Investors Know They Own Too Much Tech. This Analysis Shows That It’s Worse Than They Think.

Investors have long been worried about the handful of technology companies that make up a huge part of the S&P 500 and, as a result, their stock portfolios.

Turns out they may have reason to worry: A new analysis has found that investors actually have almost 15 percent more technology exposure than the amount shown by the most commonly used measures.

A yet-to-be-released paper from data science firm Syntax Advisors entitled, “Do You Know What You Own? How Much Technology is Really in the S&P 500?” shows that as of September 30, institutional and other investor portfolios that use market cap-weighted index funds tied to the S&P 500 had a tech exposure rate of 42 percent. In contrast, most traditional measures — which generally group companies according to broad sectors such as information technology, industrials, and financials — put tech exposure in the S&P 500 at 27.6 percent. 

Because pension funds and other big institutions have adopted index funds for at least part of their stock portfolios, many of them now face new risks. One of the criticisms of funds that track indices such the S&P 500, which is weighted by the market capitalization of its stocks, is that the benchmark has gotten concentrated in the most expensive constituents — think Alphabet, Apple, and Microsoft, for example. Investors, as a result, are less diversified than they think and more exposed to a potential decline in these stocks. 

Syntax’s systems were designed to address what it believes are weaknesses in a commonly used method called GICS, or global industry classification system, which lumps companies into the high-profile sectors long used by Wall Street analysts and bankers. Syntax’s methodology, on the other hand, profiles companies by doing a deep dive into their product lines and other activities to show just how much the various security categorization systems can understate, or overstate, the biases in a portfolio. This is a tool that can be important at a time when investors are increasingly looking for more precise ways to understand and quantify the risks in their portfolios, especially if they use sector weights as a proxy when making larger investment policy and asset-allocation decisions.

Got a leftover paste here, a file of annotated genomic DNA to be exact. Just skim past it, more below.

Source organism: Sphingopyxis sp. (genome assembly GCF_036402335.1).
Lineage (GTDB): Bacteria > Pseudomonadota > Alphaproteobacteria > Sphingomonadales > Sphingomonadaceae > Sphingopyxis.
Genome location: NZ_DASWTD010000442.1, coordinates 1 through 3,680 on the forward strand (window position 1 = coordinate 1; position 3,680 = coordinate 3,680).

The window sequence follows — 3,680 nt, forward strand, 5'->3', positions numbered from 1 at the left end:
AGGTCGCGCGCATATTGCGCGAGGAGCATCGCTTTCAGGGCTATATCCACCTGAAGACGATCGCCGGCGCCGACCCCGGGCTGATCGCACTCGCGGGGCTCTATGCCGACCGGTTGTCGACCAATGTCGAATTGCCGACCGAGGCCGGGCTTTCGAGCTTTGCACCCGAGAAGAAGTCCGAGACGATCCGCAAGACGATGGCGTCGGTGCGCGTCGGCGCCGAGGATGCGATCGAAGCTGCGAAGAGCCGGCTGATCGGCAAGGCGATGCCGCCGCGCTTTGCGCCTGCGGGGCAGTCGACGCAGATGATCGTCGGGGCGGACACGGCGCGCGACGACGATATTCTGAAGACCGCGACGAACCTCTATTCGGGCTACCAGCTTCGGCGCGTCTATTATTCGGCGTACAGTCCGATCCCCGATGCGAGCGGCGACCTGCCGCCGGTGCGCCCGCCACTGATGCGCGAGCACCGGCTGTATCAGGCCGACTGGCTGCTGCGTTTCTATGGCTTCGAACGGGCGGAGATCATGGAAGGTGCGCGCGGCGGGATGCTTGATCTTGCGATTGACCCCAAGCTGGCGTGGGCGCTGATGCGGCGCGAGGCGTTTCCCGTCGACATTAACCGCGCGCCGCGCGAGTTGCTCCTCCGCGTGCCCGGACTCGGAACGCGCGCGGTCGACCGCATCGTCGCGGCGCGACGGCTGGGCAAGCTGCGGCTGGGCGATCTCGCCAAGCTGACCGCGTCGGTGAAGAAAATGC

While most CEOs would say their strategies are driven to some extent by technology, Syntax’s research allows companies to drill down even further and understand more clearly the risks that a general tech downturn might have on their product lines, divisions, or even their research and development efforts. 

“It’s a concentrated trade, not a diversified trade,” said Simon Whitten, product strategist at Syntax. Tech risk in the S&P 500 is “far higher now than it was in the tech bubble. Tech now is like financials [were] in ’08.” Whitten, who has worked in the industry for 17 years, including a stint as a managing director at State Street, where he set the research agenda, explained that financials permeated the broader market in the years preceding the global financial crisis in much the same way that tech has infiltrated most sectors today.

“If there is a change in sentiment away from tech, it will take 42 percent of the market with it,” he said. And tech has already been testing investors. In early October, technology companies declined sharply, with Interactive Media & Services down 3.08 percent, semiconductors down 2.76 percent, and software off by 2.29 percent. At the same time, according to the report, the broad market dropped by only 1.30 percent, and the average stock declined only 0.63 percent.

Paul Kenney, the head of product development and client solutions at Syntax, spent almost 20 years at consultant NEPC and managed Ford Motor Company’s pension plan before joining Syntax in May. As he put it, “Sectors were once acceptable, but the world has changed.” Both Whitten and Kenney stressed that when sentiment for technology changes, tech stocks will trade in tandem and go down more than the broader market. That’s where Syntax comes in. “We aim to have a more precise way of measuring just how big [tech stocks] are,” Whitten said, “and [then answering the question,] when is big too big?”